|Pic courtesy www.secretlanka.com|
About six months ago, I drove along one of the most scenic roads in the country — Palapathwala to Ibbagamuwa through Yatawatte. It was a desire to avoid Katugastota on my way from Elkaduwa to Kurunegala that took me down that road. I wondered several times if I had taken a wrong turn. Even if I had, there were no regrets. It was that beautiful!
On Monday, July 13, 2020, I took the same route. This time I was driving from Oruthota to Ibbagamuwa and had offered to drop off a friend in Matale. He advised me on the shortest route to Ibbagamuwa and it sounded familiar. I asked him if it went through Yatawatte.
‘That’s my village and yes, it does!’
After dropping him off at his place in Aluwihara, another friend and I proceeded towards Ibbagamuwa. It turned out that it wasn’t the first time he was taking this route and told me of a good place to have a cup of tea.
And so, not too far along the road after passing the Yatawatte Police Station, just before a sharp bend, we stopped. The view was just as I remembered it. It was around the same time of day too. Back in December 2019 this is how I described what I saw and did:
‘The sun was chasing the far off mountains. Mountain-blue grappling with sky-blue. Clouds, white and grey, in intercourse with the last rays of the sun. Gaze swept from mountain top to mountain top and down to the valley below, catching innumerable shades of grey.’
This time my thoughts went back to the year 1993 and a conversation with a friend. That’s probably because I had spoken with him at length a few days previously, recalling times spent together as colleagues at the Agrarian Research and Training Institute.
I remembered a trip to Bandarawela in 1993. It was a ‘faculty retreat’ for the research and training staff of the institute. As the editor, I was tasked to function as rapporteur. We were all traveling in a bus. There was merriment. I noticed Piyasiri Pelenda gazing into the distance as we approached Beragala. Piyasiri has a good sense of humor. I feigned intoxication and addressed him as ‘Jayasiri.’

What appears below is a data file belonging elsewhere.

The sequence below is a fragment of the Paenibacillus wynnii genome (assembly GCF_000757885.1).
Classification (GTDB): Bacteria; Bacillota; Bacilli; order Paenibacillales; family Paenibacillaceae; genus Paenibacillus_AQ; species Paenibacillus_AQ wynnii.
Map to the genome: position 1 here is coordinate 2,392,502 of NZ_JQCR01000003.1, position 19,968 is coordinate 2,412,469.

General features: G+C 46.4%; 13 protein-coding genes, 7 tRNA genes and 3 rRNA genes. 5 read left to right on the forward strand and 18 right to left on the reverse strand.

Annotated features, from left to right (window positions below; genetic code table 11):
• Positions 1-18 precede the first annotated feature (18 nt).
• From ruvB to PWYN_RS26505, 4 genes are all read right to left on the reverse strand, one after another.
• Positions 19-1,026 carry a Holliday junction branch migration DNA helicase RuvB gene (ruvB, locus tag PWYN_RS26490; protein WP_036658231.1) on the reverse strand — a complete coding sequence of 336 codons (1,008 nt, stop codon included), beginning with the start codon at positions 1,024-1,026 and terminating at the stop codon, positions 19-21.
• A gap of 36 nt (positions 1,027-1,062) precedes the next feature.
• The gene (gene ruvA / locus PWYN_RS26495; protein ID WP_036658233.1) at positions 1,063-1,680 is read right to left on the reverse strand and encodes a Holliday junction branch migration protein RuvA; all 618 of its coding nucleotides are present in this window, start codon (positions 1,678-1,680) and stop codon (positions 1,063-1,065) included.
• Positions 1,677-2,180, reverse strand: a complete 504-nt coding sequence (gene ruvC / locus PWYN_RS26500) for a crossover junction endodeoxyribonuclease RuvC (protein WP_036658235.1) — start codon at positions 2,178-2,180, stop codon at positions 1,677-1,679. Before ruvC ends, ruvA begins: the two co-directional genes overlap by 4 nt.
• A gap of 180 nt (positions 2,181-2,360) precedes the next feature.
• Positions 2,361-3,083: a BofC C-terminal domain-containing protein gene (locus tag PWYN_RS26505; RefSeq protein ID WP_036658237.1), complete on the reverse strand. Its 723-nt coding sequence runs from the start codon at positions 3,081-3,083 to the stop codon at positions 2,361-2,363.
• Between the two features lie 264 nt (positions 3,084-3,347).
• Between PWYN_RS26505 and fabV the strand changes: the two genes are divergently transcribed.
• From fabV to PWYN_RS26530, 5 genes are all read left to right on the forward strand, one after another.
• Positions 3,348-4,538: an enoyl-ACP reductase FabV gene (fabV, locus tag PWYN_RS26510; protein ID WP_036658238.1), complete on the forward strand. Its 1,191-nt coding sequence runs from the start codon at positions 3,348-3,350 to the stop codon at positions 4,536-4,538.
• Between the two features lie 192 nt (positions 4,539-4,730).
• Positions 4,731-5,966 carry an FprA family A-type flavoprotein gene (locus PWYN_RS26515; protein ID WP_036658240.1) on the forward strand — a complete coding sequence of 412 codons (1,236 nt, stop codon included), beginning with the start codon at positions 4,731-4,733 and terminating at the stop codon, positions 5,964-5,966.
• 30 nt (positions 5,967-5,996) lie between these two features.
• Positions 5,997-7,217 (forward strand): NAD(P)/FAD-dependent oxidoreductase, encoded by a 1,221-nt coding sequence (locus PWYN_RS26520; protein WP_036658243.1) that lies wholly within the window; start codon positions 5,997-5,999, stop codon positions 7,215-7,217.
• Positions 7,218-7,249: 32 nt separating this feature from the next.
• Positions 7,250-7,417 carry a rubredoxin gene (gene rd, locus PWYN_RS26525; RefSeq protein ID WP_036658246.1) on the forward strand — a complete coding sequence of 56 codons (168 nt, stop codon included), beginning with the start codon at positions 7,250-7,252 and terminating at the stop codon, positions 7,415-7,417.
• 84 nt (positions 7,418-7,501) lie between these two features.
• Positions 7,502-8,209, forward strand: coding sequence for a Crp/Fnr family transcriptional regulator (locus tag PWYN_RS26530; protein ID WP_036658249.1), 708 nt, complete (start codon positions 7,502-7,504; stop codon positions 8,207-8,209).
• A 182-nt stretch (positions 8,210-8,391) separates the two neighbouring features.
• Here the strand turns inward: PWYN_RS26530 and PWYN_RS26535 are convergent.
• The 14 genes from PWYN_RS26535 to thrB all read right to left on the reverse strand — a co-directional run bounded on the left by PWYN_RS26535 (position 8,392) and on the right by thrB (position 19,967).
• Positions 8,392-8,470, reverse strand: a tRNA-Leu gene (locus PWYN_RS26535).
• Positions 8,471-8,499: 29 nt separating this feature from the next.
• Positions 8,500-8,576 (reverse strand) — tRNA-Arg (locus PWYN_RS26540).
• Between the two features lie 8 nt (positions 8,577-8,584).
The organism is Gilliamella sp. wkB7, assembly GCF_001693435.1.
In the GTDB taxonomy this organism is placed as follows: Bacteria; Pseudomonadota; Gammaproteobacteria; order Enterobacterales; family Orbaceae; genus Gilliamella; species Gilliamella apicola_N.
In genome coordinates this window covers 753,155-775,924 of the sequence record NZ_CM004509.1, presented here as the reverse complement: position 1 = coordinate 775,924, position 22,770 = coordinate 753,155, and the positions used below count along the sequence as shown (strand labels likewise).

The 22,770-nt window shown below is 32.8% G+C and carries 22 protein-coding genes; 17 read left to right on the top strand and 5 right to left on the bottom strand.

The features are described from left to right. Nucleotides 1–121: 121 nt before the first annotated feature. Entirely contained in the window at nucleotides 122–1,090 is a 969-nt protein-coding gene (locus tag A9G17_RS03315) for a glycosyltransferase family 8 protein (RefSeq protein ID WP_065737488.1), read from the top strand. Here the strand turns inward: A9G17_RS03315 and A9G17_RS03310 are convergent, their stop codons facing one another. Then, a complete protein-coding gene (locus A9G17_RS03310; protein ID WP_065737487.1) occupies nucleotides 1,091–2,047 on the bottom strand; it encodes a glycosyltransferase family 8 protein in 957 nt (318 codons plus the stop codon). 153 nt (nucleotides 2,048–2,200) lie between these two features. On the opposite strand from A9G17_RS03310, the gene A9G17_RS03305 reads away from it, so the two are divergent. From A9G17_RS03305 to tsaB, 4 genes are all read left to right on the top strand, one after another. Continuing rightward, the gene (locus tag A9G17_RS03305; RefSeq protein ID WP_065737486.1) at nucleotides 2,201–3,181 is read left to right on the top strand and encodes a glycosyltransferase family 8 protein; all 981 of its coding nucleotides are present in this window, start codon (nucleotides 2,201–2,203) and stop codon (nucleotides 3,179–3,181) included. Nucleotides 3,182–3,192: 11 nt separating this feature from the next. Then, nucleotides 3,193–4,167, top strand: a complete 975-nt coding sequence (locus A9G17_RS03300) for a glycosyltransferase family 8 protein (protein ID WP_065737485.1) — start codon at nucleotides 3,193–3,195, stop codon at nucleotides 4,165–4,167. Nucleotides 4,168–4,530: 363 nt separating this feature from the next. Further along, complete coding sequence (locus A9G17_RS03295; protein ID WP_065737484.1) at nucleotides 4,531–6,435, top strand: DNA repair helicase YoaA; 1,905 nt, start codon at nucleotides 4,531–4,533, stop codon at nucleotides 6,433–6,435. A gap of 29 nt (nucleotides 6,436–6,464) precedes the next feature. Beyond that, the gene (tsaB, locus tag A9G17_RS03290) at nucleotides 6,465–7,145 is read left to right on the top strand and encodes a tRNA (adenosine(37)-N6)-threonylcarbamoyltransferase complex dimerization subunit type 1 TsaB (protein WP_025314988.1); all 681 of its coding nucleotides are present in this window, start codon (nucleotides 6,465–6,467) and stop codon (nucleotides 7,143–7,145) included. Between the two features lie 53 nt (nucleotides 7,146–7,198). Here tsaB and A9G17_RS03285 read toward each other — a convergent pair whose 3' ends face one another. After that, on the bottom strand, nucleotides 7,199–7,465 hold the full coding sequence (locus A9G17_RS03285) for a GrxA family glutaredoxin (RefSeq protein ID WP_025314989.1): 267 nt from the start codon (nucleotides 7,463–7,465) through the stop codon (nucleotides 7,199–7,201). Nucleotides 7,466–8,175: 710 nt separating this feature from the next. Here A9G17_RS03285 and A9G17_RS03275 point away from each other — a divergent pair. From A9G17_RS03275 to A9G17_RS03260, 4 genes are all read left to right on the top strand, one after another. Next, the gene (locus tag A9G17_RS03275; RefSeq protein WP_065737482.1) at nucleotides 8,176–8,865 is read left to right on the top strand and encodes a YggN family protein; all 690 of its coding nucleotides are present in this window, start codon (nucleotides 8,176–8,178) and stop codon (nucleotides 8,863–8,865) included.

He didn’t laugh. He didn’t seem annoyed either. He said softly, ‘machang, mama piyasiri…jayasiri kiyanne mage malli (I am Piyasiri — Jayasiri is my younger brother).’ And then he told me about his brother.
A few years earlier, while Piyasiri was reading for a doctorate in Russia, his brother had been abducted by one of the pro-government vigilante groups that roamed around the country. He was never seen again.
Piyasiri wasn’t a JVP sympathizer. He was ideologically closer to what was known then as ‘The Old Left’ (the JVP is now too old to be a ‘young’ counterpart of ‘The Left’) but he understood why young people like his brother were drawn to that movement.
It was mid-morning. Below us the land fell off into different shades of green before rising into green-grey blur conjured by mists thin and thick and eventually met an unblemished blue. The geography was very much like that which I would encounter in Yatawatte almost three decades later.
Piyasiri said something about all of this which I can’t recall exactly. He was moved by the landscape and saw it as layered metaphors, this I remember.
‘Un monavahari deyak dakinna athi machang…(they must have seen something)’ he said softly.
There was silence. ‘Saw something’ could be read in so many ways, but he was speaking of a kid brother who was ‘disappeared’ during the most violent and brutal period in post-Independence Sri Lanka (1988-89) referred to as ‘The Bheeshanaya’ or ‘The (period of) Terror,’ a movement made mostly of youth fighting a brutal regime with perhaps some notion of a better world.
We don’t know what exactly happened to Jayasiri. We know that landscapes such as that which roll like epic narratives visible from places like Beragala and Yatawatte have been splattered with blood.
Early this morning Piyasiri came to me in a dream. We were in a small hut. I corrected the mistake of having deliberately misnamed him.
‘You are Piyasiri!’ I said.
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